Readers are likely to view their world more carefully after learning of the important role decomposition plays in the cycle...

READ REVIEW

ROTTEN!

VULTURES, BEETLES, SLIME, AND NATURE’S OTHER DECOMPOSERS

Thankfully, most stuff rots.

This colorfully illustrated effort is aimed at a grade school audience that’s sure to be appreciative of an oft-stinky subject. Sanchez breaks the broad topic of decay down into a multitude of subtopics, covering dung beetles, animal scavengers, fungi, the decomposition of a log, earthworms, decomposition in the home, a comparison of natural rot vs. what doesn’t happen in a landfill, and finally, human decomposition—including mummies and preserving bodies in honey or alcohol. The information is doled out in small doses, usually just a paragraph at a time, and always on brightly colored pages (a couple of which are a bit challenging to read because of insufficient contrast between text and page color). Plenty of amusing, cartoony illustrations accompany the text and enhance its accessibility. Basic instructions are included for creating a compost pile, growing red worms, and making whole wheat bread. Although the illustrations and bright pages give the book a frivolous look, the information is generally accurate and in sufficient depth for the audience. The bibliography consists almost entirely of adult reading materials, however, and there are no suggestions for further reading for young inquiring minds.

Readers are likely to view their world more carefully after learning of the important role decomposition plays in the cycle of life. (Nonfiction. 8-11)

Pub Date: Jan. 22, 2019

ISBN: 978-1-328-84165-0

Page Count: 80

Publisher: HMH Books

Review Posted Online: Sept. 30, 2018

Kirkus Reviews Issue: Oct. 15, 2018

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What better way to make natural history slide down easily? (index) (Nonfiction. 8-10)

GET THE SCOOP ON ANIMAL SNOT, SPIT & SLIME!

FROM SNAKE VENOM TO FISH SLIME, 251 COOL FACTS ABOUT MUCUS, SALIVA & MORE

Cusick floats a slick, select gallery of nature’s spitters, nose-pickers, oozers, and slimers—most but not all nonhuman—atop nourishing globs of scientific information.

Title notwithstanding, the book is limited just to mucus and saliva. Following introductory looks at the major components of each, Cusick describes their often similar uses in nature—in swallowing or expelling foreign matter, fighting disease, predation and defense, camouflage, travel, communication (“Aren’t you glad humans use words to communicate?”), home construction, nutrition, and more. All of this is presented in easily digestible observations placed among, and often referring to, color photos of slime-covered goby fish, a giraffe with its tongue up its nose, various drooling animals, including a white infant, and like photogenic subjects. Two simple experiments cater to hands-on types, but any readers who take delight in sentences like “Some fungus beetles eat snail slime mucus” come away both stimulated and informed.

What better way to make natural history slide down easily? (index) (Nonfiction. 8-10)

Pub Date: Dec. 15, 2016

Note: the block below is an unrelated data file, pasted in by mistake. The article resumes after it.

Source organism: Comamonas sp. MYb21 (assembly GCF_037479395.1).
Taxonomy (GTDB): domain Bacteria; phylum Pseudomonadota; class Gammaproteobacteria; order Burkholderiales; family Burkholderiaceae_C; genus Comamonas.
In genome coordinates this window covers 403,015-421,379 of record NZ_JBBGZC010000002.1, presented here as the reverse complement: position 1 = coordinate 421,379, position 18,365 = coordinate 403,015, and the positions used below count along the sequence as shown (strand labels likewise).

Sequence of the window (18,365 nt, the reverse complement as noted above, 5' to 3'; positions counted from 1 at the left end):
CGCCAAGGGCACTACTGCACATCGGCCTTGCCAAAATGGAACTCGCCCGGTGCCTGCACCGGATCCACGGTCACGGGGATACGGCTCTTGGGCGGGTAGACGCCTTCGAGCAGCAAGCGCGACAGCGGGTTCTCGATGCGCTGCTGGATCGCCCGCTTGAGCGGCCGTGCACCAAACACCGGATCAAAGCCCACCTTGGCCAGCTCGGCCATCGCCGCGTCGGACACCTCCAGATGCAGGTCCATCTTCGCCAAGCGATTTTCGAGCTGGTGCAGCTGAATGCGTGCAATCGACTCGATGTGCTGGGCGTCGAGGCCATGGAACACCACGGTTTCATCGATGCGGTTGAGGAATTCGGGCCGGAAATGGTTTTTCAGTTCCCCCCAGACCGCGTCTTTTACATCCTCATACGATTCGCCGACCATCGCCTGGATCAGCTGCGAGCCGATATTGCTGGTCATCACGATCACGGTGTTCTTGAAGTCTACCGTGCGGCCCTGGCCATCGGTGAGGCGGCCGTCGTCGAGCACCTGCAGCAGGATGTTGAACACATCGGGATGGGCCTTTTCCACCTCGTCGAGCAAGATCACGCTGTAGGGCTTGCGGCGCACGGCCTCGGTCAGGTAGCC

ISBN: 978-1-63322-115-4

Page Count: 80

Publisher: Moondance/Quarto

Review Posted Online: Sept. 19, 2016

Kirkus Reviews Issue: Oct. 1, 2016

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The photos effectively convey the scope of Harvey’s impact, but while journalistically sound, this informative book doesn’t...

HURRICANE HARVEY

DISASTER IN TEXAS AND BEYOND

The devastation of 2017’s Hurricane Harvey is explained, from the storm’s origin to its ongoing aftermath, in this photo-heavy book.

In retelling the story of how a storm got so big it caused 82 deaths and billions of dollars in damage along the Texas coast, Minneapolis-based author Felix details the science of hurricanes for those unfamiliar and unpacks why this and a series of other hurricanes made for one of the most damaging weather years on record. Although it’s packed with info-boxes, a glossary, tips for safety during a hurricane and helping survivors afterward, a snapshot of five other historic hurricanes, and well-curated photos, it misses an opportunity to convey some of the emotion and pain victims endured and continue to feel. Instead, much of the text feels like a summation of news reports, an efficient attempt to answer the whys of Hurricane Harvey, with only a few direct quotations. Readers learn about Virgil Smith, a Dickinson, Texas, teen who rescued others from floodwaters with an air mattress, but the information is secondhand. The book does answer, clearly and concisely, questions a kid might have about a hurricane, such as what happens to animals at the zoo in such an emergency and how a tropical storm forms in the first place. A portion of the book’s proceeds are to be donated to the Texas Library Association’s Disaster Relief Fund.

The photos effectively convey the scope of Harvey’s impact, but while journalistically sound, this informative book doesn’t capture the fear and shock those who lived through the hurricane must have felt. (Nonfiction. 9-10)

Pub Date: Feb. 1, 2018

ISBN: 978-1-5415-2888-8

Page Count: 36

Publisher: Millbrook/Lerner

Review Posted Online: March 19, 2018

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